Monday, 3 March 2014

Show and Tell

I've been doing a bike maintenance course at my local sixth form college.  I'm loving it.  I'm properly impressed too at the college for daring to be different and put this course on.  Ten weeks, two hours a week, every Tuesday night a room full of middle aged folk come together with a shonky basic bike (provided by the college), a bike stand and a small bike tool kit (again both supplied by the college).

The course has given me huge amounts of confidence.  I missed the first week, but fearlessly arrived at the second week hopeful that my late start wouldn't have me standing in the corner with the dunces hat on.  It didn't.  Each week has slightly separate subjects, not all of which rely on prior knowledge from an earlier week. You can, in fact, almost pick and mix.

We have done:

Gear indexing
Bottom Bracket servicing
Head set servicing
Wheel trueing (kind of)
Crank removal
Cassette removal
Spoke replacement
Brake adjustments
Brake cable replacement

There's probably other stuff too which I have simply absorbed.

The fun bit starts now we start to bring our own bikes in for servicing.  We are an eclectic mix of people.  There's the woman trying to learn so she can service her family's fleet of bicycles, we have a triathlete ironman chap, we have a Dawes touring bike man who does thousands of kilometres, we have a woman who routinely travels around Manchester on her fixie, we have two mates whose mountain bikes are mouldering in their respective garages.  We're a nice bunch of folk.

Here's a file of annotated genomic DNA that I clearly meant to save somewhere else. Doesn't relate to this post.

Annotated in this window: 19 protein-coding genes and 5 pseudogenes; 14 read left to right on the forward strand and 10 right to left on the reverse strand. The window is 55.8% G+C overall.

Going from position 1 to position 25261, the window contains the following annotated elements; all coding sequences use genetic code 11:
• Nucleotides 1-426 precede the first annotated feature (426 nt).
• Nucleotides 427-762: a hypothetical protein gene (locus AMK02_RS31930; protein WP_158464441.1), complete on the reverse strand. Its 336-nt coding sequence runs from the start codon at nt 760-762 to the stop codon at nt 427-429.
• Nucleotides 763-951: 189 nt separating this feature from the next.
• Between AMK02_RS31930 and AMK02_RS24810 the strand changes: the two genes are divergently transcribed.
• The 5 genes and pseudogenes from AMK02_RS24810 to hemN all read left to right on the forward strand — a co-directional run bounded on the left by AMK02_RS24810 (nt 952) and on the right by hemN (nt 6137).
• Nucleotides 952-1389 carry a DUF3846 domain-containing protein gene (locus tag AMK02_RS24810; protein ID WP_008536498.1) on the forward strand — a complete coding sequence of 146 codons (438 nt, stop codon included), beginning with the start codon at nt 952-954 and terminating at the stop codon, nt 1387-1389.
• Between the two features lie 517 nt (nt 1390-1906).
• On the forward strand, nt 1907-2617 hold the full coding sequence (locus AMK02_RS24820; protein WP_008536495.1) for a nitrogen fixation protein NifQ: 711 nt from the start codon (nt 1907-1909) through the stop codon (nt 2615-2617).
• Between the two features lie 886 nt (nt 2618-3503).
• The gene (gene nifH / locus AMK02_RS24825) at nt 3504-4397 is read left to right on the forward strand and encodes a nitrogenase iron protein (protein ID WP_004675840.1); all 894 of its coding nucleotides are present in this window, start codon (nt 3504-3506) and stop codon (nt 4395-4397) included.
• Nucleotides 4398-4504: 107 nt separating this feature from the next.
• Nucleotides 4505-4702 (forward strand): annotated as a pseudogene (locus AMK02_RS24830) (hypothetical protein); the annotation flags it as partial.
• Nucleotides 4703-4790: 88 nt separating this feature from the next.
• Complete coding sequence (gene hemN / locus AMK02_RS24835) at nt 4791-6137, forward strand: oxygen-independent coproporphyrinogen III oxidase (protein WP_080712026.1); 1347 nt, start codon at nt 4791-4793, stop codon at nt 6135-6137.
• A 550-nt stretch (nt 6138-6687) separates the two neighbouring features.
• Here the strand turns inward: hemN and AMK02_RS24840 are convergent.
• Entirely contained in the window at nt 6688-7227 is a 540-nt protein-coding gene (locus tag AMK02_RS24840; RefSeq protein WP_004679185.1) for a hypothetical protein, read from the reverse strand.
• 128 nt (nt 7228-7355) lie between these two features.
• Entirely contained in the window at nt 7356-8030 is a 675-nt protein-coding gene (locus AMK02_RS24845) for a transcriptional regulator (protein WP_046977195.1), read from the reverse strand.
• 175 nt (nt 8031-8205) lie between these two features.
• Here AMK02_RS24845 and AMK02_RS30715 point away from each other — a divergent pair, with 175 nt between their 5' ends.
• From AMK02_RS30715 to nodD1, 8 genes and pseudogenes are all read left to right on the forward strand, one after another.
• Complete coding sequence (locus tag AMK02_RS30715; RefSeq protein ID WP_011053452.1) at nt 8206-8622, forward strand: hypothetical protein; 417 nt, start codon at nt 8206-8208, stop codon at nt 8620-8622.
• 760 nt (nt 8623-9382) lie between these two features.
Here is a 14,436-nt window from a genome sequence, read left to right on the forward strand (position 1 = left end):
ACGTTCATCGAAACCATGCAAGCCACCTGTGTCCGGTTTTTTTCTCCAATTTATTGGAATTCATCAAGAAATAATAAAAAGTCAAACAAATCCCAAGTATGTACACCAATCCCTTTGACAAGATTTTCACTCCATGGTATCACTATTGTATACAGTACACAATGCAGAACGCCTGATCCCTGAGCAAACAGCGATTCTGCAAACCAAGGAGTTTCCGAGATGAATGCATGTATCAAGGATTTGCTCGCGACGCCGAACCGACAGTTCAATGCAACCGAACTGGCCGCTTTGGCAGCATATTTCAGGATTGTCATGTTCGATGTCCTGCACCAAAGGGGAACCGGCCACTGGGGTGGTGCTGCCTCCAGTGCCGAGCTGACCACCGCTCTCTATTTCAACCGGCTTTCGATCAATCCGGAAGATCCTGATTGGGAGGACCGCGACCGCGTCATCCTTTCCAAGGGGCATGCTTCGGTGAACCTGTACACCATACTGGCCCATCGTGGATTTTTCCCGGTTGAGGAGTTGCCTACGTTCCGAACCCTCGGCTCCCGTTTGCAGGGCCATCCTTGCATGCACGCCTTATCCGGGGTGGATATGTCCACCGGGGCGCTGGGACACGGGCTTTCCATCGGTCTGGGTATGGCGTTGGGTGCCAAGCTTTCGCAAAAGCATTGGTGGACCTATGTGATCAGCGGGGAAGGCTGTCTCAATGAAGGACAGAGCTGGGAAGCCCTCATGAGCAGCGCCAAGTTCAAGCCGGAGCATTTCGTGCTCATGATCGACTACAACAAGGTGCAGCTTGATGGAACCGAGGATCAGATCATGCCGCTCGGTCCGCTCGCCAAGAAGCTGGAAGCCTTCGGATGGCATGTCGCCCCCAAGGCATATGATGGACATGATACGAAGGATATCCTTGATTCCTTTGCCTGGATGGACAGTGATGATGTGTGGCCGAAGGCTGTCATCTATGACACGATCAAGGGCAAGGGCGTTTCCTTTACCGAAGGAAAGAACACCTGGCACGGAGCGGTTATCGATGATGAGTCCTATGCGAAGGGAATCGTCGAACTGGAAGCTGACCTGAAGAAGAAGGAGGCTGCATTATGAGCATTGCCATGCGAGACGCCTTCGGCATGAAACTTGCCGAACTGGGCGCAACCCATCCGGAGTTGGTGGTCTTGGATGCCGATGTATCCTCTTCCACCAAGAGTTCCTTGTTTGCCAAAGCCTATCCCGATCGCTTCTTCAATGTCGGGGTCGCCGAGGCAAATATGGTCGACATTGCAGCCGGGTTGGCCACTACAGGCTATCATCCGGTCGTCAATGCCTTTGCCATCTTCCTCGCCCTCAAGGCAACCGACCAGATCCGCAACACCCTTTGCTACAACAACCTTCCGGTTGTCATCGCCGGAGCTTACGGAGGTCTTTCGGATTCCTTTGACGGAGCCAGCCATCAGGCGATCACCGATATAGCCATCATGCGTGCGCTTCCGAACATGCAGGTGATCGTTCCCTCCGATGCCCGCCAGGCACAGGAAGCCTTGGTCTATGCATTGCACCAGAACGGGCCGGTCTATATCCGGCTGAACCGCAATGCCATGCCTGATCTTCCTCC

Last week I rode in (all of a mile) on the hardtail MTB to show and tell.  The wheels and pedals were approved of.  Which makes me chuckle, because when you're riding with Annie Last's second hand wheels they really ought to muster a little respect.  Although I never mentioned that.  This week I plan on riding in on the Trek Hybrid.  It's a bit of a contrast from the MTB, but it does have a new back brake and brake cable and a new chain, all carefully fitted by yours truly.   It is an ugly beast, mostly made that way by the aluminium welding of slightly over the top proportions.  I may hit the high point for the last lesson by borrowing the lodger's 1980s vintage steel road bike, complete with downtube frame shifters and internal cabling.  For extra kudos, it is pink.

Let's see if I can win at show and tell.

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